***The following post was written by Brad Morris. You can follow Brad on Twitter @BHMDeadcast***
I have a confession to make. This is the third time I’ve started this review of GotG Vol 2. The first I started after an advanced screening. I quickly deleted it after realizing it was a rush to get something out. The second one was after seeing it in theaters with my kids. I couldn’t decide the correct way to go about it, and after several false starts I had half of it done. The problem was it was half fanboy and half personal history. So into the trash it went. Now, I think I’ve found my footing after seeing it a third time, but this time I saw it with the right person, my Dad.
Now for me to properly give the correct review, just maybe not the right one, I do have to get personal for a New York minute (Go Rangers!). When I was I born, I was fatherless. My father had died before I entered the world. The woman who had me made the bravest decision one could ever make and gave me up for adoption. That decision gave me the Dad I’ve had since he and my mom picked me up two weeks after I was born. He was the first to hold me, the man I played catch with, the man who chased me around in the backyard and forced chocolate pudding in my mouth (which I spit out). He has been with me every step of my life and I don’t know if there are enough words or money in the world to ever repay him for what he did for me.
How does this lead into a movie review? Simple. GotG Vol 2 is everything a sequel should be: larger, louder, more characters, the works. The problem with most big budget sequels is that the story gets lost in the shuffle of trying to expand on the original, and in this case its tougher given the success of the first. Add on the pressure of this being a Marvel movie, and disaster loomed ahead. Fortunately James Gunn, the writer and director, wrote a beautiful family drama and slipped it into this summer movie. It has sibling rivalries, teenage parental drama, and the bad influences of the outside world.
At the heart of the movie is the relationship between Star-Lord Peter Quill and his biological father Ego The Living Planet. I’m staying clear of any spoilers, but if you’re asking how a planet could father a human baby, Drax the Destroyer asks that question with hilarious results. Ego hired Yondu, the always amazing Michael Rooker, to bring Quill to him when his mother had died. Going against Ego’s orders, Yondu kept Quill and raised him with his group of pirates and outlaws. In the first movie Yondu was shown as someone who hated Quill and wanted him dead at one point. We find out in the sequel this couldn’t be further from the truth.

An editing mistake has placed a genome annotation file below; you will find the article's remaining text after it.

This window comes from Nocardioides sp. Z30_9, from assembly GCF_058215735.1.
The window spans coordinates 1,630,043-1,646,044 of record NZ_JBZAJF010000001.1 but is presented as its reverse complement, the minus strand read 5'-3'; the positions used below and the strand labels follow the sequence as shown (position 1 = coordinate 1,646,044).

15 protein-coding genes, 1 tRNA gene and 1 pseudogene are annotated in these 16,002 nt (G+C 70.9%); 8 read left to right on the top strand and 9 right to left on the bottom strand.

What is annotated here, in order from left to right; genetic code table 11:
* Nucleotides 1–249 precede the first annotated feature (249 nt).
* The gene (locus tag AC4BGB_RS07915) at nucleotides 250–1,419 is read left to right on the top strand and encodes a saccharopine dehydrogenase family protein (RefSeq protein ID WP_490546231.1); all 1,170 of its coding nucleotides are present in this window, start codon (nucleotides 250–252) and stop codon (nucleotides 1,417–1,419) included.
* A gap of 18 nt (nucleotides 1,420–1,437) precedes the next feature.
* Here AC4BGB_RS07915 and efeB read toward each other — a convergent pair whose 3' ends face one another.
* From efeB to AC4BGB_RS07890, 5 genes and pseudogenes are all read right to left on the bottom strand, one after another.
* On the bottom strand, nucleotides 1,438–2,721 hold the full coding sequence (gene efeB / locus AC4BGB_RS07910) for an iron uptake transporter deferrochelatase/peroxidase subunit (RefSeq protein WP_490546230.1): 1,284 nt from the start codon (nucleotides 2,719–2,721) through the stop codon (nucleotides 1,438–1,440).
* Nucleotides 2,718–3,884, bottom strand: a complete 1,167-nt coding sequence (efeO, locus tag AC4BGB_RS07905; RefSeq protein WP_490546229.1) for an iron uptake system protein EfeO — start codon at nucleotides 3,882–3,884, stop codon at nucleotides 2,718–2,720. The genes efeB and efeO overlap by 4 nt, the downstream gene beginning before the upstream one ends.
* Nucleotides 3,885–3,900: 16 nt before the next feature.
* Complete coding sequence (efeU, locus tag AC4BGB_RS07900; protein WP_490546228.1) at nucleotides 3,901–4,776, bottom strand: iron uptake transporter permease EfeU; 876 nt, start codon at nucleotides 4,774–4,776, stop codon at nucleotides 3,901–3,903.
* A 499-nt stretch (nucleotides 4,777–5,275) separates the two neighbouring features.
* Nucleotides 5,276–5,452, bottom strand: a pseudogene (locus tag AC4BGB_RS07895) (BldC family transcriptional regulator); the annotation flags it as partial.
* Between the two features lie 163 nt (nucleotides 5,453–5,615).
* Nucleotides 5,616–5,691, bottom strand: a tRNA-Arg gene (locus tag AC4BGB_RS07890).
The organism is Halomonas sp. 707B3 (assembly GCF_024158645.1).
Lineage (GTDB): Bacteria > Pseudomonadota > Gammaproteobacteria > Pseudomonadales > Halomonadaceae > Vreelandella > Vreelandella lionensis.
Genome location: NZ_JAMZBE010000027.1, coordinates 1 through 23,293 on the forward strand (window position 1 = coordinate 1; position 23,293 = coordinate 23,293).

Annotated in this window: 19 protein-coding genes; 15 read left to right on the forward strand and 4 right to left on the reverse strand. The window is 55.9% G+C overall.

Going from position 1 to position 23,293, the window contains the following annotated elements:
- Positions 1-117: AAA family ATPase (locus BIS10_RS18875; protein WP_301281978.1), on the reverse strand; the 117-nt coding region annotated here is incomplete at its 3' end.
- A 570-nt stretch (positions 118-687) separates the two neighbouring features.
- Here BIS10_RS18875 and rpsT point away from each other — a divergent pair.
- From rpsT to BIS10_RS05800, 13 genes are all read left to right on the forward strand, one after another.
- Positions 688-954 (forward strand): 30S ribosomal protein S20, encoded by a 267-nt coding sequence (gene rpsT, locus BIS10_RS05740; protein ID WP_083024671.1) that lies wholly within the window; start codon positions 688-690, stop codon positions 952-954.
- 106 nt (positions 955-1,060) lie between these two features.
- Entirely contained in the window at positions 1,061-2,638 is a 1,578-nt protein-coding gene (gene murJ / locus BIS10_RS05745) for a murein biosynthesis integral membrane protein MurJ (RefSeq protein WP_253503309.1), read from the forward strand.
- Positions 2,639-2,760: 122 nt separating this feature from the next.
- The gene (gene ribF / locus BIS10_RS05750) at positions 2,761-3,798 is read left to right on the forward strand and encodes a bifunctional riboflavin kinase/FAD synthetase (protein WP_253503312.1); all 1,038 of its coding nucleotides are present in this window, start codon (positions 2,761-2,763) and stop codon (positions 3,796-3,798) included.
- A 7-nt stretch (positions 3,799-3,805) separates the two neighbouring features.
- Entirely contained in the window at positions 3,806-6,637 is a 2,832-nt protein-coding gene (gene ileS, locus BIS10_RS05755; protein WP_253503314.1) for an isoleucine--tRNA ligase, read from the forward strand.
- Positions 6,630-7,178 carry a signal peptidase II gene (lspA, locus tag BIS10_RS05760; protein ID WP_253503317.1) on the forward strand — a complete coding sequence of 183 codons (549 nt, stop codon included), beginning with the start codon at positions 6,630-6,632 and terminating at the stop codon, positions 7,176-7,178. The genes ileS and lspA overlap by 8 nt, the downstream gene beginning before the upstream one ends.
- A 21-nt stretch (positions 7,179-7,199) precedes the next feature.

Quill has a unique reunion with Ego, and appears to side with him for a time. However, over the course of the movie we see that the Father he had been looking for his whole life was already right beside him. Yondu may have been unorthodox, but he was the right man for the job. It takes the circumstances of the plot for him to find this out for his own knowledge, and almost too late. Quill has had the antihero strut in both films, and its a little bit nature. He has also had selflessness and sacrifice that is a little bit nurture. The combination of the two makes him the Star-Lord we know.
I won’t expound on the other relationships of the movie. Gamora and Nebula. Drax and Mantis. Rocket and Yondu. Groot, still in baby form, and everyone around him. It gives too much of the story away. It could also give away the great cameos that are littered throughout. As always, stay all the way through the ending credits for multiple scenes that expand on the Guardian’s universe. I’ll give you this advise for viewing it: expect the big set pieces of a big budget movie, laugh at the jokes, sing along to the music, but sink your teeth into the story that Gunn wrote. It is unexpected and totally worth it.
As for why I was able to get through to get through this review finally? That’s because the man that sat beside me today. Pop laughed and tapped his foot to the music. My favorite thing he asked was if this was an old movie. Why did he ask? You’ll have to see that for yourself. As far as a thumbs up or thumbs down, I’m going to refrain from that. This isn’t the place for me to tell you if you’ll like it, love it, or hate it. All I can say is it was a fun afternoon with the Dad I’ve always known, the only one I’ll ever know, and the one I’m proud to call my Dad.